Sunday, November 11, 2018

Sir, you don't run the country; we do

            Jim Acosta did his job.

            It's clear, even after two years, that Donald Trump does not understand his own.

            The CNN reporter asked the president about his "invasion" terminology of a bedraggled caravan hundreds of miles from our borders – justification for an election-eve rousting of enlisted men and women -- ordered from their homes to stare at an empty southern horizon.

            Acosta asked about the possibility of further indictments in Robert Mueller's investigation of Russian collusion and more.

            Instead of answering like a president, this one answered like a schoolyard blowhard by grabbing Acosta's press credentials on a wholly bogus charge that he manhandled an aide.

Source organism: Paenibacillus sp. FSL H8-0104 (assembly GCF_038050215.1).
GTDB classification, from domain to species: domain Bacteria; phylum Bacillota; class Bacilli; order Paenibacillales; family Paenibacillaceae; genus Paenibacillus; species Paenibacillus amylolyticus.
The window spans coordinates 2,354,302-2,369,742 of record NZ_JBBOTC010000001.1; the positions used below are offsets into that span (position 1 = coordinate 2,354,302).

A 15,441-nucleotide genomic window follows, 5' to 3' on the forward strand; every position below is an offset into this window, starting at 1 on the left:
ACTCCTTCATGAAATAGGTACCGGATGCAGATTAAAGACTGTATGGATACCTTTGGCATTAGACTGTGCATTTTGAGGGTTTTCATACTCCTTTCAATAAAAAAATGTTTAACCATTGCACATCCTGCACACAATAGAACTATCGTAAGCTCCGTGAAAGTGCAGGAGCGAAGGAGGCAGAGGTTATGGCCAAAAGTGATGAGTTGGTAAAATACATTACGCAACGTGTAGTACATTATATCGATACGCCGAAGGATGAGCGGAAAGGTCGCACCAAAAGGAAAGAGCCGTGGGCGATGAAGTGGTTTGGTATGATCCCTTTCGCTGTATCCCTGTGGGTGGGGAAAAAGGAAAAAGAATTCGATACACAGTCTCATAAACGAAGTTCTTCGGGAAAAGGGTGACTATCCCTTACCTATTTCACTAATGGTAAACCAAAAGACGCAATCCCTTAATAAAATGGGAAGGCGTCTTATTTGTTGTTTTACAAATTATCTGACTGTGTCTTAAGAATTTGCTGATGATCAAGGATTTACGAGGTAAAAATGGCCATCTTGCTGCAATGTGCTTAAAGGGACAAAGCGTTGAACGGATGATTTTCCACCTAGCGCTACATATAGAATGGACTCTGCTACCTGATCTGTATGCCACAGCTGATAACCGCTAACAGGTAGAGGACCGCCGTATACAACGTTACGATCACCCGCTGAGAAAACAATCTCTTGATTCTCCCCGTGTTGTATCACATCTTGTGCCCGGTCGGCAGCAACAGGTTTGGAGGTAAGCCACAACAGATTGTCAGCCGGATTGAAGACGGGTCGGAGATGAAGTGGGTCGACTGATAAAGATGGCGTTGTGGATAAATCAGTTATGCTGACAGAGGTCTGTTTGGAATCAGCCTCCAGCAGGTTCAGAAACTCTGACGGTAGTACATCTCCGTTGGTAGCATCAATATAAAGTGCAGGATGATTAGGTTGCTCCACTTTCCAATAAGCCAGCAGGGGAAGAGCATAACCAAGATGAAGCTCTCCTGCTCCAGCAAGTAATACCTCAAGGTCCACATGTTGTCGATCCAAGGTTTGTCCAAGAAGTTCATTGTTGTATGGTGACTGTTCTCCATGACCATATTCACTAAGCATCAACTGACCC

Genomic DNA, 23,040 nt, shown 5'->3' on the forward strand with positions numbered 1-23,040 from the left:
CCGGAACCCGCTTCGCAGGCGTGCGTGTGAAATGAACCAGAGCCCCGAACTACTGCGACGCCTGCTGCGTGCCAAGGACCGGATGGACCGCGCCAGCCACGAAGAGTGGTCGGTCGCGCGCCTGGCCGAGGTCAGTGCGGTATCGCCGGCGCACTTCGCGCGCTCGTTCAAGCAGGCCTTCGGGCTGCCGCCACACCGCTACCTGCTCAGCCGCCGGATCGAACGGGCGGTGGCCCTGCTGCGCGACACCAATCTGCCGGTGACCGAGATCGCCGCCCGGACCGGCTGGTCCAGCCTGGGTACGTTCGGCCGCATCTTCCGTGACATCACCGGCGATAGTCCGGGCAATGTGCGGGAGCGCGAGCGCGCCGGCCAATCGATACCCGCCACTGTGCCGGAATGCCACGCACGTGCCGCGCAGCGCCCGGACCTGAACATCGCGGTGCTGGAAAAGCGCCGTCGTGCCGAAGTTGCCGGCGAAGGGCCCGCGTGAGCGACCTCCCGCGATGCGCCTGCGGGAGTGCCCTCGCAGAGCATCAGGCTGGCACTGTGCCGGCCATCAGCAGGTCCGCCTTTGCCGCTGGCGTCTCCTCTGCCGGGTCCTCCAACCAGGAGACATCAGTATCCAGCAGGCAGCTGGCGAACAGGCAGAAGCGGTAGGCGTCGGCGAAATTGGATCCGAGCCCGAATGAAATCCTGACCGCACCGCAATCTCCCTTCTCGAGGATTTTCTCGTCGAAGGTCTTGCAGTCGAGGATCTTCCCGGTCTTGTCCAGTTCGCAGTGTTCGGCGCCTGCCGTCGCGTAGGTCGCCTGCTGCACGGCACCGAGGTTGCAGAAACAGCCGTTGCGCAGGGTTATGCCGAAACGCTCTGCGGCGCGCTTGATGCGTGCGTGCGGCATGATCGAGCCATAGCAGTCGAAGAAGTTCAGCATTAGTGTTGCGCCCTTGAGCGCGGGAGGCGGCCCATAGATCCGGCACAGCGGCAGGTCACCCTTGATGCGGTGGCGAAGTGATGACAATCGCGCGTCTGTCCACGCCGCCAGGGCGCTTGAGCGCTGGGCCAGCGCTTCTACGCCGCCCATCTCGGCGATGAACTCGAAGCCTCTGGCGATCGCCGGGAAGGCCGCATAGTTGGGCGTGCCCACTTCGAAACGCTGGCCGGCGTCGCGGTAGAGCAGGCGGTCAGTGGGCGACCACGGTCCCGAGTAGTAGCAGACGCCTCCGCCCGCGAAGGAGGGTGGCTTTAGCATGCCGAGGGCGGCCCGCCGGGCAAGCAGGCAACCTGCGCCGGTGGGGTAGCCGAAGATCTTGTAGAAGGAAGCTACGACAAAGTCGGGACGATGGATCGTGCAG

You've seen the type in your own schoolyard. He gets caught doing something wrong and threatens to pound anyone employing his or her two good eyes.

            We saw Trump play politics with American troops, sending them to the border for no other reason than to ramp up the froth of his supporters pre-election. An "invasion" – oh, yeah. It's only costing $220 million. We've got that, um, somewhere.

            Supporters cheered at the rallies he held for Republican candidates. And for himself.

            Reportedly we are on the verge of hearing from Mueller, just as Trump continues his 24/7 effort to undermine the investigation by getting rid of the man overseeing it and putting in charge someone who has loudly criticized Mueller.

            Collusion? Mueller may not be able to prove it. Remember, though: It was obstruction of justice that brought Nixon down. With our very own corneas, we have witnessed obstruction from this president every day in every way.